Can you increase productivity at work without increasing your hours?
How can you increase productivity at work without increasing your hours?
Do you relate more to the Energizer Bunny or the Eager Beaver?
Your Kinetic Energy Level may be to blame for your answer! And knowing more about your Kinetic energy level, as well as your co-workers’ may be the key to staying productive and in harmony with each other.
Kinetic Energy measures your mental, physical, and emotional energy.
This is rated on a scale from 1 to 7.
Think of it as your battery pack.
With a K-energy level of 3, for instance, you are in the average range, have enough energy to get through your daily responsibilities, and are probably best to focus on one thing at a time.
If you’re upwards of 6-7, you may seem to have endless energy, need plenty to keep you busy, or you get bored and may have a tough time staying focused.
Regardless of your Kinetic Energy level, you’ll need to take occasional breaks to recharge.
Those of us with K-levels at four or below need more frequent short breaks but can focus and produce when we’re on task.
Others of us with scores of 5 or above don’t need as many leaves, but when we are out of juice, we need longer to recover or recharge our big battery!
Knowing what works for you and your co-workers is the key. And then, of course, you have to practice what works! Understanding each other’s energy levels also helps foster excellent working relationships.
If you are the Energizer Bunny, remember your co-worker, the Eager Beaver, needs a few more breaks than you do.
They may just be exhausted by your intense energy that darts from task to task and pings all over the place!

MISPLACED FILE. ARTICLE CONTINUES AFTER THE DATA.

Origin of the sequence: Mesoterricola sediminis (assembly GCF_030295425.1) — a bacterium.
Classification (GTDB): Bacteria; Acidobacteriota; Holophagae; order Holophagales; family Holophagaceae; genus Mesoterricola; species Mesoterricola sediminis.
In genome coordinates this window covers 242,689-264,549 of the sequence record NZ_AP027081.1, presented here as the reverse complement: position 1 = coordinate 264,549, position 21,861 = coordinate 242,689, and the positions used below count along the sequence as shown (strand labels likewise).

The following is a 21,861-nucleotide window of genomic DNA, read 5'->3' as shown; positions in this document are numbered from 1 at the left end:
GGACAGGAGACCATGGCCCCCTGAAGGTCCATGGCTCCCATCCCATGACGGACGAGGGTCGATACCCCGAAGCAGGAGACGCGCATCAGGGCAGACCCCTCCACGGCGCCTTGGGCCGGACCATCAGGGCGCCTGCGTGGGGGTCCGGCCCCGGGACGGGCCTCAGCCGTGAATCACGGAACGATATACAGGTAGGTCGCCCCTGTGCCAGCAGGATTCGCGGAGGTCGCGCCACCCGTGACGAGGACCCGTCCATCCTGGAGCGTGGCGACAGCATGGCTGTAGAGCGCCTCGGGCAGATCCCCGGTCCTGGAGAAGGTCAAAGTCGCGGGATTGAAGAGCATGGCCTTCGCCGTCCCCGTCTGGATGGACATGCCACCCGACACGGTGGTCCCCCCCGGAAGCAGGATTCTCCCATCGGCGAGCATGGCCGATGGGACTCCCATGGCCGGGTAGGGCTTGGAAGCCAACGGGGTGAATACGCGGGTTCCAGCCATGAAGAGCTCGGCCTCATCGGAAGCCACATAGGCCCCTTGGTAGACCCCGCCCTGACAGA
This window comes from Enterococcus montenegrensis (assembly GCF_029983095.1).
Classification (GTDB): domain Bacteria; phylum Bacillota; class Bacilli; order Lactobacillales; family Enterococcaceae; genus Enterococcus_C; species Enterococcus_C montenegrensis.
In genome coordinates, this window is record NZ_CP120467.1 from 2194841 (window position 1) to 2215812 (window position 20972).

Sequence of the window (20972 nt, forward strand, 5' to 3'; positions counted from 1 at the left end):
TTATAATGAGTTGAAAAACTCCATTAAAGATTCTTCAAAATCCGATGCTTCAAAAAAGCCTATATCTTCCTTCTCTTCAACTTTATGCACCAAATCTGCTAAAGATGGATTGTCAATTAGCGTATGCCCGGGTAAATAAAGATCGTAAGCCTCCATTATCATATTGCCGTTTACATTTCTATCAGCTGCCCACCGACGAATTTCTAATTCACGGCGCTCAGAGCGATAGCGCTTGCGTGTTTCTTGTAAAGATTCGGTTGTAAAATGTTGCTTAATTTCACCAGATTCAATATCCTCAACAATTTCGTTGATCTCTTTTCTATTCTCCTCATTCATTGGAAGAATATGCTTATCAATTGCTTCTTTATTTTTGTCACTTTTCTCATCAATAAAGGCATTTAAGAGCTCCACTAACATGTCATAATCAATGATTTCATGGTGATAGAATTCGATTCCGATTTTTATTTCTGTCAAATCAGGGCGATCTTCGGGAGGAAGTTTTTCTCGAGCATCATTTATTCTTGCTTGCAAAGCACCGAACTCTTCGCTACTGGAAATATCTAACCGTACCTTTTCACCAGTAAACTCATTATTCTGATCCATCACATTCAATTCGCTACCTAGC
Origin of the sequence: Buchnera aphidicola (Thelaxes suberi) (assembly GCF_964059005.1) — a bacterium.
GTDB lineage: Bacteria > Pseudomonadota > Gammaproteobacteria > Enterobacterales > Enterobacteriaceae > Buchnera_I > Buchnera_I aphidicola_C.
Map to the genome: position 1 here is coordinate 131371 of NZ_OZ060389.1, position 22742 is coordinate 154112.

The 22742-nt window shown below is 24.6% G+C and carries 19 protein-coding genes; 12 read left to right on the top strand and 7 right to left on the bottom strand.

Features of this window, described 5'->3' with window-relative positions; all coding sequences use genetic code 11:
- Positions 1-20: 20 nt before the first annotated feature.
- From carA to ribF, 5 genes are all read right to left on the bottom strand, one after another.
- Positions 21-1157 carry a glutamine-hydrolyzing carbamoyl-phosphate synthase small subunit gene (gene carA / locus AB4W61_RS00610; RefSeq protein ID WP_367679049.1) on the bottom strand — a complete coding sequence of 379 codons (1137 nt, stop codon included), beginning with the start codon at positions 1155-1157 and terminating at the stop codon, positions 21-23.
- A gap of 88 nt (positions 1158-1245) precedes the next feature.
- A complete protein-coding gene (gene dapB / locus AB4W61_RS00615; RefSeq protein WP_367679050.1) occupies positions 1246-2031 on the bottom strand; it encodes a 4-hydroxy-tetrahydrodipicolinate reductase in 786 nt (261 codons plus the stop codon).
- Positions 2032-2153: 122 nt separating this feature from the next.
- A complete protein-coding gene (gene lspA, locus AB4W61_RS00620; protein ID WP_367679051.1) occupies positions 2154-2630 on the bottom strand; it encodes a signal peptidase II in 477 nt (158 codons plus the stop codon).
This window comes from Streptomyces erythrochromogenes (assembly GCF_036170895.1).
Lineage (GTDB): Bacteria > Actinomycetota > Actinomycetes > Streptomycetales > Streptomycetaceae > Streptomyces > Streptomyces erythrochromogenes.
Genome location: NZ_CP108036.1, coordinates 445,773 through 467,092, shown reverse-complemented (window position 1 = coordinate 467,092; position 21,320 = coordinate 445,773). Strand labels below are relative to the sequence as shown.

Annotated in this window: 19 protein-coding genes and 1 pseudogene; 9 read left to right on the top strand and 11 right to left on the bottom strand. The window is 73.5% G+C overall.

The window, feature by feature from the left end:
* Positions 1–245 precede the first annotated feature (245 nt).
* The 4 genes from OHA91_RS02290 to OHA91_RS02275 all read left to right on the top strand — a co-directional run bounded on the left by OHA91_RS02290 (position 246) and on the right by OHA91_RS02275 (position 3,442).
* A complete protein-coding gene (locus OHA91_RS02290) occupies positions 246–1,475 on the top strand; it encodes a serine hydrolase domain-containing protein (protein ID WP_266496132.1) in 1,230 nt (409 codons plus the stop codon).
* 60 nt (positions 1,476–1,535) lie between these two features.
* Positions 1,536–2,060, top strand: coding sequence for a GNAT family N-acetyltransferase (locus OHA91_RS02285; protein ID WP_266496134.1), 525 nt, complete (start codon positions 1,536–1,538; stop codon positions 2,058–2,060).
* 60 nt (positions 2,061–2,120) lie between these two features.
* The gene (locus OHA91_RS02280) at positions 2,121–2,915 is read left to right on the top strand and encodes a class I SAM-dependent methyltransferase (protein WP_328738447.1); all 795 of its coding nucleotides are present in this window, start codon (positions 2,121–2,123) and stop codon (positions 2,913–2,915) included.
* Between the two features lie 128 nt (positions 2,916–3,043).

If you’re the Eager Beaver, be patient with your Energizer Bunny neighbor and kindly remind them to focus. Don’t be surprised when they crash and need a nap!
One excellent time management method we’ve tried works for both sprinters and marathoners, for different reasons, of course.
If you’re a sprinter, you’re probably a level 5 or above and have a greater chance of staying focused if you set a timer for 20-30 minutes, stay focused and on task, then take a 5-minute break—get up and move around, and start again.
If you can string four sprints together, you’ve got a relay and 80 minutes of productivity! This method also works for marathoners who need to remember to take breaks or go all day without looking up.
Just remember, Breaks are best when we permit ourselves to take them.
Otherwise, we may feel guilty for not staying on task and focused.
The truth is that studies show we are more alert and productive in less time when we do take short breaks.
Not to be confused with being interrupted or getting distracted, that’s an entirely different discussion for next time!
Want to learn what your Kinetic Energy Levels are for your Team?
Reach out today to get in contact with one of our associates to learn more.